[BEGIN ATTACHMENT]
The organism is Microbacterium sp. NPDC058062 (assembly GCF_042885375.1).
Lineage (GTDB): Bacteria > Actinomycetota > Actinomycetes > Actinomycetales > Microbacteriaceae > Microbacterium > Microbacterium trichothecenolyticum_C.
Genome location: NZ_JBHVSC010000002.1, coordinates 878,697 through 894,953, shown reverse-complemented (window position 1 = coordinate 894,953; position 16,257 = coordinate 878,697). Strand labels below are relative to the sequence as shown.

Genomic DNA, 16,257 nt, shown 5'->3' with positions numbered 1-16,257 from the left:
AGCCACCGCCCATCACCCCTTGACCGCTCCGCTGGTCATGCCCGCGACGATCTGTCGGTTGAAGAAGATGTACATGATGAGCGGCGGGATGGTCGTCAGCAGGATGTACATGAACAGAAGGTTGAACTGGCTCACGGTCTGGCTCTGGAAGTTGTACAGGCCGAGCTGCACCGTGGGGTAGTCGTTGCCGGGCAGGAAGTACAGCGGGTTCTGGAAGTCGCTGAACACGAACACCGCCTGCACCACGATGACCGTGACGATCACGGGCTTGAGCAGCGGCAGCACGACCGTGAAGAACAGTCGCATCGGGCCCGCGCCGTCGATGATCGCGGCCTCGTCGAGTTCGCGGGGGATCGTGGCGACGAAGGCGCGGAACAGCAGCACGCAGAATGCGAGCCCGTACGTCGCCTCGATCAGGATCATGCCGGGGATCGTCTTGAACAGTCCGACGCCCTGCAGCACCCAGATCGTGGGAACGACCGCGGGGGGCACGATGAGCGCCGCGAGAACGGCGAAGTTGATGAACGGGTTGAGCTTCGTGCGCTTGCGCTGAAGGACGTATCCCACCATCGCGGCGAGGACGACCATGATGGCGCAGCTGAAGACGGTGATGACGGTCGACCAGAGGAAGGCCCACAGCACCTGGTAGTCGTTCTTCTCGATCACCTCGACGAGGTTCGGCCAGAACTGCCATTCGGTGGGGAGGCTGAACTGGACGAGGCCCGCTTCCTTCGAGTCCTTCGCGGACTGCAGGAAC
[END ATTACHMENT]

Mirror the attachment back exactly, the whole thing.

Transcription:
The organism is Microbacterium sp. NPDC058062 (assembly GCF_042885375.1).
Lineage (GTDB): Bacteria > Actinomycetota > Actinomycetes > Actinomycetales > Microbacteriaceae > Microbacterium > Microbacterium trichothecenolyticum_C.
Genome location: NZ_JBHVSC010000002.1, coordinates 878,697 through 894,953, shown reverse-complemented (window position 1 = coordinate 894,953; position 16,257 = coordinate 878,697). Strand labels below are relative to the sequence as shown.

Genomic DNA, 16,257 nt, shown 5'->3' with positions numbered 1-16,257 from the left:
AGCCACCGCCCATCACCCCTTGACCGCTCCGCTGGTCATGCCCGCGACGATCTGTCGGTTGAAGAAGATGTACATGATGAGCGGCGGGATGGTCGTCAGCAGGATGTACATGAACAGAAGGTTGAACTGGCTCACGGTCTGGCTCTGGAAGTTGTACAGGCCGAGCTGCACCGTGGGGTAGTCGTTGCCGGGCAGGAAGTACAGCGGGTTCTGGAAGTCGCTGAACACGAACACCGCCTGCACCACGATGACCGTGACGATCACGGGCTTGAGCAGCGGCAGCACGACCGTGAAGAACAGTCGCATCGGGCCCGCGCCGTCGATGATCGCGGCCTCGTCGAGTTCGCGGGGGATCGTGGCGACGAAGGCGCGGAACAGCAGCACGCAGAATGCGAGCCCGTACGTCGCCTCGATCAGGATCATGCCGGGGATCGTCTTGAACAGTCCGACGCCCTGCAGCACCCAGATCGTGGGAACGACCGCGGGGGGCACGATGAGCGCCGCGAGAACGGCGAAGTTGATGAACGGGTTGAGCTTCGTGCGCTTGCGCTGAAGGACGTATCCCACCATCGCGGCGAGGACGACCATGATGGCGCAGCTGAAGACGGTGATGACGGTCGACCAGAGGAAGGCCCACAGCACCTGGTAGTCGTTCTTCTCGATCACCTCGACGAGGTTCGGCCAGAACTGCCATTCGGTGGGGAGGCTGAACTGGACGAGGCCCGCTTCCTTCGAGTCCTTCGCGGACTGCAGGAAC